This document introduces some vocabulary that is essential to understanding geoprocessing with Python help.
Python is an open-source programming language that was conceived in the late 1980s by Guido van Rossum and introduced in 1991. It was first incorporated with ArcGIS 9.0 and has since become the preferred choice for users creating geoprocessing workflows.
Python is supported by a growing and varied user community and provides easy readability, clean syntax, dynamic typing, and an extensive collection of standard and third-party libraries.
ArcPy (often referred to as the ArcPy site package) provides Python access for all geoprocessing tools, including extensions, as well as a wide variety of useful functions and classes for working with and interrogating GIS data. Using Python and ArcPy, you can develop an infinite number of useful programs that operate on geographic data.
A module is a Python file that generally includes functions and classes. ArcPy is supported by a series of modules, including a data access module (arcpy.da), mapping module (arcpy.mapping), an ArcGIS Spatial Analyst module (arcpy.sa), and an ArcGIS Network Analyst module (arcpy.na).
A class is analogous to an architectural blueprint. The blueprint provides the framework for how to create something. Classes can be used to create objects, often referred to as an instance. ArcPy classes, such as the SpatialReference and Extent classes, are often used as shortcuts to complete geoprocessing tool parameters that would otherwise have a more complicated string equivalent.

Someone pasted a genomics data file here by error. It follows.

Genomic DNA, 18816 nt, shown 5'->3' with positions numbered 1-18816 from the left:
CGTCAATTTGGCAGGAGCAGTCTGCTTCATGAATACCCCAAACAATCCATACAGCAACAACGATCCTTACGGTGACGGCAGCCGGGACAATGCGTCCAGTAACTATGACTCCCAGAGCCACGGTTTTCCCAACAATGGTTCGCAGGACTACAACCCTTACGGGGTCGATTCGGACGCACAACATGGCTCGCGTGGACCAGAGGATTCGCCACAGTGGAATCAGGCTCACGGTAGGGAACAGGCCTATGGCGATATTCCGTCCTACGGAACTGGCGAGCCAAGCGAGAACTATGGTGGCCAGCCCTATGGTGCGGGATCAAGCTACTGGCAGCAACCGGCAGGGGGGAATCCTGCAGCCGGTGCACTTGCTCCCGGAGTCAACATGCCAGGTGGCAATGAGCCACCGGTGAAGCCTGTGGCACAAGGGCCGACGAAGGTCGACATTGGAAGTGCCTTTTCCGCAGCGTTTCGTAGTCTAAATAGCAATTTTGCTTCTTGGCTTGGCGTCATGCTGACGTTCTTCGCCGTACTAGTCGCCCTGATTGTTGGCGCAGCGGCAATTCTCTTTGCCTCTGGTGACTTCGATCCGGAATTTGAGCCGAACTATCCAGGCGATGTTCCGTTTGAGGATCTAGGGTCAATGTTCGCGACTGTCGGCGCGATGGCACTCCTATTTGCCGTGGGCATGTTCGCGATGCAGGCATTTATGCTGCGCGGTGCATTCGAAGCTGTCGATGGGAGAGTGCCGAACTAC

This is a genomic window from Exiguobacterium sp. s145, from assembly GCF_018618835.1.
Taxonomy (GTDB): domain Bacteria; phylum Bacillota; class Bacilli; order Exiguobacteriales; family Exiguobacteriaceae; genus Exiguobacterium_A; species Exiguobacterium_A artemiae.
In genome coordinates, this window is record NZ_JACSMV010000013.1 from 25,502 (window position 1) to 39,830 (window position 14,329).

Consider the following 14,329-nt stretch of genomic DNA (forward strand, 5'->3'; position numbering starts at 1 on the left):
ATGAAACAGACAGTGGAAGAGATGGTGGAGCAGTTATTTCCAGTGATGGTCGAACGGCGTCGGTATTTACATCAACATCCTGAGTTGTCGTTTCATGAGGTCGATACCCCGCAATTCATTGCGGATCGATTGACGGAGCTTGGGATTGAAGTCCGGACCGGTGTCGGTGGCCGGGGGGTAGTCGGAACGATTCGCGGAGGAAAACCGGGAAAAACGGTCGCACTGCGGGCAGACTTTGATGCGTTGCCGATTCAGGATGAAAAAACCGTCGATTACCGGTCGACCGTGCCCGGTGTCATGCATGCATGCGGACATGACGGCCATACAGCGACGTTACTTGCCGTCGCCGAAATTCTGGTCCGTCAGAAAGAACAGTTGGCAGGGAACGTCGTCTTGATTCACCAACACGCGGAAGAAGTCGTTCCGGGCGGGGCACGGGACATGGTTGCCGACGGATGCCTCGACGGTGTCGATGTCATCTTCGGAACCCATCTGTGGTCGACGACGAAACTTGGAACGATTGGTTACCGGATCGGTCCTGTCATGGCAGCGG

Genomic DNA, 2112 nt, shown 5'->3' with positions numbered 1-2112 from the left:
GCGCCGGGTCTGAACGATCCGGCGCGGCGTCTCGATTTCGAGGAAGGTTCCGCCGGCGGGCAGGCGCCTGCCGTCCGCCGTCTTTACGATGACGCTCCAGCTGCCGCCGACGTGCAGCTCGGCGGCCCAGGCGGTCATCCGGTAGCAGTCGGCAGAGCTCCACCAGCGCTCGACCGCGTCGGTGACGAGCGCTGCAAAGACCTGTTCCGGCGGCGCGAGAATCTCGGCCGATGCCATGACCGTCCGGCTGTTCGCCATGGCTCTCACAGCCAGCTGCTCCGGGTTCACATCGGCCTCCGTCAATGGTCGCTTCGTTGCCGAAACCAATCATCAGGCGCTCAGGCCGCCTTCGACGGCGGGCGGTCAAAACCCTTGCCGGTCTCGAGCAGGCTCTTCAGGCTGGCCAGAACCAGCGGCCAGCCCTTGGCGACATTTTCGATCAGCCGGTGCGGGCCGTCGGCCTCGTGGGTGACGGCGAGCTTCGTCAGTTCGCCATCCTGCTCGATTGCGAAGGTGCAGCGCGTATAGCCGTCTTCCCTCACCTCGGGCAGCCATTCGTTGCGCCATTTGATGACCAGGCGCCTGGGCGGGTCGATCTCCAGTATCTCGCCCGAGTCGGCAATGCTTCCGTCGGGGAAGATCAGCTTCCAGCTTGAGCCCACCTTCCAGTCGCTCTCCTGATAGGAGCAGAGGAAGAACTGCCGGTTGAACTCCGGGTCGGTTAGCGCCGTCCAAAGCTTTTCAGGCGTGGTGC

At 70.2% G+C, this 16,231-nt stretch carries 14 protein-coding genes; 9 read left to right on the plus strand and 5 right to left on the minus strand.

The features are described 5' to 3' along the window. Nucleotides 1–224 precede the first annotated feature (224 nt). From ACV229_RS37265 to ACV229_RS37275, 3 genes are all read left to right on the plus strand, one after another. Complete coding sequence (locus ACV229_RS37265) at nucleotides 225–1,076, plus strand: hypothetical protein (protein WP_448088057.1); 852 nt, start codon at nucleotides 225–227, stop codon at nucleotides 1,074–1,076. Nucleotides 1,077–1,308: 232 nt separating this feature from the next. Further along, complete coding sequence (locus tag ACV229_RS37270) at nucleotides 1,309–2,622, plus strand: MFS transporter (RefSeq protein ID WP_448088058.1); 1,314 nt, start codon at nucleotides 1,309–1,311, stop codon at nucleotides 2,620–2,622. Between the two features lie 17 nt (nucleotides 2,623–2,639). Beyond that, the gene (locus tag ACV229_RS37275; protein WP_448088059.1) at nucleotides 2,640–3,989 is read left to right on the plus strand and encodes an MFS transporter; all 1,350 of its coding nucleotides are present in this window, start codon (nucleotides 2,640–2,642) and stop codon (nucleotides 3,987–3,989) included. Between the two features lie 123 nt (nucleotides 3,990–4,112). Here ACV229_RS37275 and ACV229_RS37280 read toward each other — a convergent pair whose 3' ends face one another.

A function is a defined bit of functionality that does a specific task and can be incorporated into a larger program.
In ArcPy, all geoprocessing tools are provided as functions, but not all functions are geoprocessing tools. In addition to tools, ArcPy provides a number of functions to better support geoprocessing Python workflows. Functions (often referred to as methods) can be used to list certain datasets, retrieve a dataset's properties, validate a table name before adding it to a geodatabase, or perform many other useful scripting tasks.
Stand-alone Python script
A stand-alone Python script is a .py file that can be executed from the operating system prompt, a Python Integrated Development Environment (IDE), or by double-clicking the .py file in Windows Explorer.
Python script tool
A Python script tool is a Python script that has been added to a geoprocessing toolbox. Once added as a script tool, the script tool becomes like any other geoprocessing tool—it can be opened and executed from the tool dialog box, used in the Python window and ModelBuilder, and called from other scripts and script tools.
The Python window is a quick and convenient place to use Python from within ArcGIS to interactively run geoprocessing tools and functionality as well as take advantage of other Python modules and libraries. This window also provides a gateway for you to learn Python.
The Python window can be used to execute a single line of Python code, with the resulting messages printed to the window. It is a useful place to experiment with syntax and work with short lengths of code and provides an opportunity to test your ideas outside a larger script.
A Python add-in is a customization written in Python, such as a collection of tools on a toolbar, that plugs into an ArcGIS Desktop application that provides supplemental functionality for accomplishing custom tasks. To clarify the development of Python add-ins, you must download and use the Python Add-In Wizard to declare the type of customization. The wizard will generate all the required files necessary for the add-in to work. Click here to download the Python Add-In Wizard from the Geoprocessing Resource Center.
Python toolboxes are geoprocessing toolboxes that are created entirely in Python. A Python toolbox and the tools contained within look, act, and work just like toolboxes and tools created in any other way.
A Python toolbox (.pyt) is an ASCII-based file that defines a toolbox and one or more tools.